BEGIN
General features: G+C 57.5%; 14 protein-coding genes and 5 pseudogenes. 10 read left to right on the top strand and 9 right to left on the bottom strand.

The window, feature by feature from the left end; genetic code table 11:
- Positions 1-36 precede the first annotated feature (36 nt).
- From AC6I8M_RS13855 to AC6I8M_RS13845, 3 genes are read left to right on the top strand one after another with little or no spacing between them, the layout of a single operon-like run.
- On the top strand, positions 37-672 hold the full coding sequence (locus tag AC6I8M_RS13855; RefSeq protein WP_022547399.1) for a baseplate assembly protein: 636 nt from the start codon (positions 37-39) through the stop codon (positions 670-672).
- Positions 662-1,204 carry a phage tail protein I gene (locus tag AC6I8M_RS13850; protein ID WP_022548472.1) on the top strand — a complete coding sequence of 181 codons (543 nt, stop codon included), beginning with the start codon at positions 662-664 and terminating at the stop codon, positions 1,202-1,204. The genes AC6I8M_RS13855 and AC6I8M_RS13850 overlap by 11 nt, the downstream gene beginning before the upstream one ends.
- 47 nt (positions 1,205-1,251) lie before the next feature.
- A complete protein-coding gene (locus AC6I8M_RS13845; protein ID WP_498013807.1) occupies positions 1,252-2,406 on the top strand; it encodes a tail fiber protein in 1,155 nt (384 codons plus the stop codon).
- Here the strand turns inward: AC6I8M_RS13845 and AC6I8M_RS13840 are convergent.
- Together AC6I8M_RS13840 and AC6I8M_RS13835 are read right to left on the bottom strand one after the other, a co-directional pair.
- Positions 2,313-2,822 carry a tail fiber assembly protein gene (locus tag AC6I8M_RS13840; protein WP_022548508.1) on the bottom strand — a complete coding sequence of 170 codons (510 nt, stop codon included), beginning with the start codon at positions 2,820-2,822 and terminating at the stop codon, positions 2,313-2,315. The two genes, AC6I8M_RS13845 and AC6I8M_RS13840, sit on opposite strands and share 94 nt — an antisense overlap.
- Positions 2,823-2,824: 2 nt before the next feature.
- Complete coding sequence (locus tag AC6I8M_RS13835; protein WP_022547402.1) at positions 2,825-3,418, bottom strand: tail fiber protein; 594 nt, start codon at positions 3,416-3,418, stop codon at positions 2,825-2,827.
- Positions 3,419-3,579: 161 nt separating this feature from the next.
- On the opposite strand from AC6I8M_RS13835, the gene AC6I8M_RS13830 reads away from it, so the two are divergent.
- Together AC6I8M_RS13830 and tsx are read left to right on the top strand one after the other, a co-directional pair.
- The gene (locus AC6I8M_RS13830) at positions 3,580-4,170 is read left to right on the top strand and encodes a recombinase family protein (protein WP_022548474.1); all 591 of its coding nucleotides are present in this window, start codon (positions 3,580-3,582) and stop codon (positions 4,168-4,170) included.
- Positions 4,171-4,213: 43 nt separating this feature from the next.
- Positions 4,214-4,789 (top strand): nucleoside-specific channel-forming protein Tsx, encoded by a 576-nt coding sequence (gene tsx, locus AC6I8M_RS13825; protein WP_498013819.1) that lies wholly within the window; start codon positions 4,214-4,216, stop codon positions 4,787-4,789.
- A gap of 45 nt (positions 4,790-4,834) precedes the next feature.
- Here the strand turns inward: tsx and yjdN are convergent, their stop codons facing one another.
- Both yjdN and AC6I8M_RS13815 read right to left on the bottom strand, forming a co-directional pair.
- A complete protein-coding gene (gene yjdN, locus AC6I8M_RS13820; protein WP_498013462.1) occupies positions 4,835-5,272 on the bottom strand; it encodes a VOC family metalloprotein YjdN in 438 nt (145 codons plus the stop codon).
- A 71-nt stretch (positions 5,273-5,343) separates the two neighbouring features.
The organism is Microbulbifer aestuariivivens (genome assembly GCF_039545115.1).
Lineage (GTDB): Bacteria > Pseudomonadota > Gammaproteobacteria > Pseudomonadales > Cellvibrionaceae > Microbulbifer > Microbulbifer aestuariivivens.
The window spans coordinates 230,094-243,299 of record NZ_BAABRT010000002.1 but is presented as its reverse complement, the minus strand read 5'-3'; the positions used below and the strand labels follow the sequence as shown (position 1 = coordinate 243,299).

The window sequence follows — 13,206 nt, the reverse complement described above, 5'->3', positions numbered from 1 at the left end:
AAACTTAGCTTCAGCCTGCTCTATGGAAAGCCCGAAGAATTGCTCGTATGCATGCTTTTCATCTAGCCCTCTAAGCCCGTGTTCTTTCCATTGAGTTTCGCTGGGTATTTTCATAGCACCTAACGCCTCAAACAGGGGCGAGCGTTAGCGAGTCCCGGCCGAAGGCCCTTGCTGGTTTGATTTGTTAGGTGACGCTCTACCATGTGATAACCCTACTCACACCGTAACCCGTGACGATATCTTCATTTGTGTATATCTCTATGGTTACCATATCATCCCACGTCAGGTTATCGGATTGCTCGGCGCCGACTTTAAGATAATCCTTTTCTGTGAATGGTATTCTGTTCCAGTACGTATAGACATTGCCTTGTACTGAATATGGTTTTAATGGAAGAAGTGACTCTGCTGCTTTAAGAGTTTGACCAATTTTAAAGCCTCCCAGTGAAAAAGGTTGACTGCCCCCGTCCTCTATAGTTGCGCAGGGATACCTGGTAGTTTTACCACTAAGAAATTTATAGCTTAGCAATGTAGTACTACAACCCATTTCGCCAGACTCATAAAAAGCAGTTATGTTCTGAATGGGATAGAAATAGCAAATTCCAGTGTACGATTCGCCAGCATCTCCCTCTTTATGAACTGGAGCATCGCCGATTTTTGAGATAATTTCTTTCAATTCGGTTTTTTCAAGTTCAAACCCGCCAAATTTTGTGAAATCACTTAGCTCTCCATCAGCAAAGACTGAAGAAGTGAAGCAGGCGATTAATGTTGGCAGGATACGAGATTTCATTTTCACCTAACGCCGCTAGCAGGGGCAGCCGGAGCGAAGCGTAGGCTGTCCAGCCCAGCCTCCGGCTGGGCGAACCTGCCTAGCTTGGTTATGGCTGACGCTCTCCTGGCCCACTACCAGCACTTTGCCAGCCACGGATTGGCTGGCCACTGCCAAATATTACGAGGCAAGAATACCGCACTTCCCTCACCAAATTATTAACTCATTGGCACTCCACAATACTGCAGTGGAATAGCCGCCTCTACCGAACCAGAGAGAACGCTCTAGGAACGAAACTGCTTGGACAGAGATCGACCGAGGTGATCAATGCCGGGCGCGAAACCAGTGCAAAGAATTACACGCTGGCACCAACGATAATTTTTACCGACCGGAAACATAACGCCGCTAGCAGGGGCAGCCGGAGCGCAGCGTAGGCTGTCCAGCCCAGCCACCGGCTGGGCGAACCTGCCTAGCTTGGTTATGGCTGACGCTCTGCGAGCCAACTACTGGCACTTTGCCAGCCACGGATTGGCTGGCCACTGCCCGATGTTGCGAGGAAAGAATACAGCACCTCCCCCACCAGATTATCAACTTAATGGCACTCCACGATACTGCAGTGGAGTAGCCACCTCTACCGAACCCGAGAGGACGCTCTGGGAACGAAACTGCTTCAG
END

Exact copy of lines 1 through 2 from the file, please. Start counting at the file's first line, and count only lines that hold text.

General features: G+C 57.5%; 14 protein-coding genes and 5 pseudogenes. 10 read left to right on the top strand and 9 right to left on the bottom strand.

The window, feature by feature from the left end; genetic code table 11: